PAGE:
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drpetemurray
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VBMWMO #8864
Joined: 02/06/2015
Posts: 3

I am planning on rebuilding my /5 transmission .The tranny was working normal . The input shaft spline is toasty ,My plan is to replace the input shaft ,transmission bearings and seals. Is there any black majic involved ? My local dealer says 10 hours of labor Grief ?
What do those say who have done this ?

Thanks

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PeteM
Stroudsburg,Pa
73 R75/5 , 1014 RTW, IBA 359

schrader7032
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VBMWMO #7032
San Antonio, TX
Joined: 10/27/2006
Posts: 6546
Pete - Haven't done it and

Pete -

Haven't done it and for me, this is way outside my comfort zone. But, to each his own. Yes, I would say there's some black magic. It's critical that you get the shafts and bearings shimmed right. It takes specialized measurements in order to be sure there's not too much or too little play in everything. Then there's the issue with what to replace. What about considering the shifting forks or the dogs that are inside the transmission? I believe parts for the 4-speed transmissions are no longer available. In addition, there's the $2 part that can fail...that should be replaced with a newer shift kit...which I don't believe is available as a kit but parts have to be purchased separately.

There are some places to look out there...maybe they will help:

http://www.ukgser.com/forums/showthread.php/271570-Airhead-Gearboxes
http://jhau.maliwi.de/mot/gearbox.html

Good luck.

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Kurt in S.A.
'78 R100/7 '69 R69S '52 R25/2

drpetemurray
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Joined: 02/06/2015
Posts: 3
Thanks Kurt, The procedure

Thanks Kurt,

The procedure does not appear difficult regarding transmission shaft bearing preload and shifter fork alignment. If I have any doubt regarding those procedures the BMW shop can double check my work before cover install. I was using the Clymer manual.

Pete

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PeteM
Stroudsburg,Pa
73 R75/5 , 1014 RTW, IBA 359

pokie
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Joined: 02/08/2015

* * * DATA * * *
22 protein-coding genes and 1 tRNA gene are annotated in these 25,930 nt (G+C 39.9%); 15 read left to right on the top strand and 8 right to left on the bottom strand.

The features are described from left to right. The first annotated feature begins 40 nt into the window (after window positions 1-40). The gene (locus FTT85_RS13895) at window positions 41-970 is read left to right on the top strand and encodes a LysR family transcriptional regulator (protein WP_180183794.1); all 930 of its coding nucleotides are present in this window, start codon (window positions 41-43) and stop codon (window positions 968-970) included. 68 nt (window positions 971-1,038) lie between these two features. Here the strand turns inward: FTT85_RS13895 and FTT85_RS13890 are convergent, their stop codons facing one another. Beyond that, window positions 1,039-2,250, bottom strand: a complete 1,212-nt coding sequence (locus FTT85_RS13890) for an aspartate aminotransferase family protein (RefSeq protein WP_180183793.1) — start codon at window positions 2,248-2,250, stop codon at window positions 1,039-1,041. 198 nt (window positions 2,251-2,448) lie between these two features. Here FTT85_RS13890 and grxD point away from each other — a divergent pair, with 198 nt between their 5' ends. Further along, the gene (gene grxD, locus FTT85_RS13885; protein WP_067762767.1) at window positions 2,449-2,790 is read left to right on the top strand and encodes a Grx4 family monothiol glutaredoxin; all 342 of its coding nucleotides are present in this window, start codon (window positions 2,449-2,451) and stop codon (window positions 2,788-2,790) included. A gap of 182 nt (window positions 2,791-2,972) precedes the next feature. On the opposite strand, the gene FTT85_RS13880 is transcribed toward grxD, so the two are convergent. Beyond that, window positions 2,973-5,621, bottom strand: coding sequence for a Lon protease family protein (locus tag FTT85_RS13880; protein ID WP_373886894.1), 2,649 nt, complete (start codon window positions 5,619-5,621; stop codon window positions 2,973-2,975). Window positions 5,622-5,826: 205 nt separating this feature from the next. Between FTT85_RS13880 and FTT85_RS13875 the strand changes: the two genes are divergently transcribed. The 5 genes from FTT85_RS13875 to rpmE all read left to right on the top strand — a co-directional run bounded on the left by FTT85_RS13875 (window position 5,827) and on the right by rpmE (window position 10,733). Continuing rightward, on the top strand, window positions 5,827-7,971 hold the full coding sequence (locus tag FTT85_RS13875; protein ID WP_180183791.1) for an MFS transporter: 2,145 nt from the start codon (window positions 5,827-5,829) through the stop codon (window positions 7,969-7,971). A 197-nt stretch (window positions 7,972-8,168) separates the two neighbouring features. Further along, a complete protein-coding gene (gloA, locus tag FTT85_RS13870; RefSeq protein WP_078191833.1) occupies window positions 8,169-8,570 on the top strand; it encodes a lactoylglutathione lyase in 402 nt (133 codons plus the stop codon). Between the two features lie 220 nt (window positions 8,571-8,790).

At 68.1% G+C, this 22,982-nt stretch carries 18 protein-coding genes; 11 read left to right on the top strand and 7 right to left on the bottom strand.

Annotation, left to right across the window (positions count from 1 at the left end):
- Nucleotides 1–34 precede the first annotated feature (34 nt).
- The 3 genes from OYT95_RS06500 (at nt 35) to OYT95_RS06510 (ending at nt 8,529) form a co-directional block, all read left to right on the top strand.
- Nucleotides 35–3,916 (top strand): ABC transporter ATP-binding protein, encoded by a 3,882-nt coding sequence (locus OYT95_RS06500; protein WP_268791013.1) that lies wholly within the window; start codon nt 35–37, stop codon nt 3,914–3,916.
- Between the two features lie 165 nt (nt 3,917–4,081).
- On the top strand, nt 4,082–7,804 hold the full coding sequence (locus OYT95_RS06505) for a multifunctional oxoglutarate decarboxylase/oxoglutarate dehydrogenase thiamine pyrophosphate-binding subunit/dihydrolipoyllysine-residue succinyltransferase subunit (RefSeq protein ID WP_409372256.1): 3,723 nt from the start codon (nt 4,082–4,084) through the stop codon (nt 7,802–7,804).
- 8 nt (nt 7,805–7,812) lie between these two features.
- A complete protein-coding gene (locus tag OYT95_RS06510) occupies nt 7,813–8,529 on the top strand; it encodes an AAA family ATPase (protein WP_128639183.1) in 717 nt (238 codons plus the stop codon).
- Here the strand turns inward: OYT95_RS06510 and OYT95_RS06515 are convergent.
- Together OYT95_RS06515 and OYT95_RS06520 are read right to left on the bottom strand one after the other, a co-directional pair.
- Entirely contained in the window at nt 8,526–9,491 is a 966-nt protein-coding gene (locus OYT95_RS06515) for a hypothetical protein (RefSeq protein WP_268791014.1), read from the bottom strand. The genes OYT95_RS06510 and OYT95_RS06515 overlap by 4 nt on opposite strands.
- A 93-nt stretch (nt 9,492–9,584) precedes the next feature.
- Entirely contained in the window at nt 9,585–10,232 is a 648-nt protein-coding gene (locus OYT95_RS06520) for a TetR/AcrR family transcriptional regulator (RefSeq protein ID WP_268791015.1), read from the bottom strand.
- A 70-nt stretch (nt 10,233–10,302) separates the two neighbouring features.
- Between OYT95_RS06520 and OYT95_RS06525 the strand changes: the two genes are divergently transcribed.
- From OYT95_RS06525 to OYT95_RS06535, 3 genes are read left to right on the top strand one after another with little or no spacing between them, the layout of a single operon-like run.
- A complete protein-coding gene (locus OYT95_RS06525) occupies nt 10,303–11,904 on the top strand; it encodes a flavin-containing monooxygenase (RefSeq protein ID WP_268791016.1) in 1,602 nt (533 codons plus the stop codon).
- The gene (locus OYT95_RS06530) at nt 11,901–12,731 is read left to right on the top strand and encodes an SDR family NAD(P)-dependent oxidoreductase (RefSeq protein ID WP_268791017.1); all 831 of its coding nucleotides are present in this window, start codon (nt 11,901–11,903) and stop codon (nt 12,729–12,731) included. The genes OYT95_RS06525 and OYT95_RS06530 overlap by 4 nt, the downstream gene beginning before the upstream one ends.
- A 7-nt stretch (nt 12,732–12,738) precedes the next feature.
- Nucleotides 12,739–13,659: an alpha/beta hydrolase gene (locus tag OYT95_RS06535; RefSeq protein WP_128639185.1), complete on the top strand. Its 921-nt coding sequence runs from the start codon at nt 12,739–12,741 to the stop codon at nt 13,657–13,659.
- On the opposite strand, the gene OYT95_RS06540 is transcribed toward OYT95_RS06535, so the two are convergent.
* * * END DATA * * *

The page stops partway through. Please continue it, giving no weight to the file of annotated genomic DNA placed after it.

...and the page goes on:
Posts: 86
Transmission shimming

Not so much "pre load" as restricting the end float. Pre load here will cause the bearings to suffer. What you are trying to achieve is zero end float.

Too much end float will cause a myriad of other problems, one being "savage clutch". Savage clutch happens when there is too much end float, so much that the shafts can move back and forth in the case (and it doesn't take much). When the bike is cold, the clutch works just fine, the situation rears it's ugly head when the bike heats up. The transmission case heats up and allows the bearings to move in the case, so when you are slowing down for a stop the shafts move to one end then when you start to let the clutch out, the shaft (or shafts) slip to the other end of the case causing the bike to leap forward, almost knocking the rider out of control.

If you've never taken a four speed apart before, a good tool to have (besides the holding tool and puller for the rear flange) is a digital camera to record your steps and what order parts go in. A simple thing like putting any of the washers back on the shafts backwards will cause problems. Don't force anything and use heat.

Go slow and methodical and you should be ok. Shimming can be a bit fussy but with a good pair of parallels, a caliper with a step function and a simple calculator, you'll do fine.

drpetemurray
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Thanks Pokie, I plan to

Thanks Pokie,
I plan to order the output shaft holder from cycle works to verify fork alignment.

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PeteM
Stroudsburg,Pa
73 R75/5 , 1014 RTW, IBA 359

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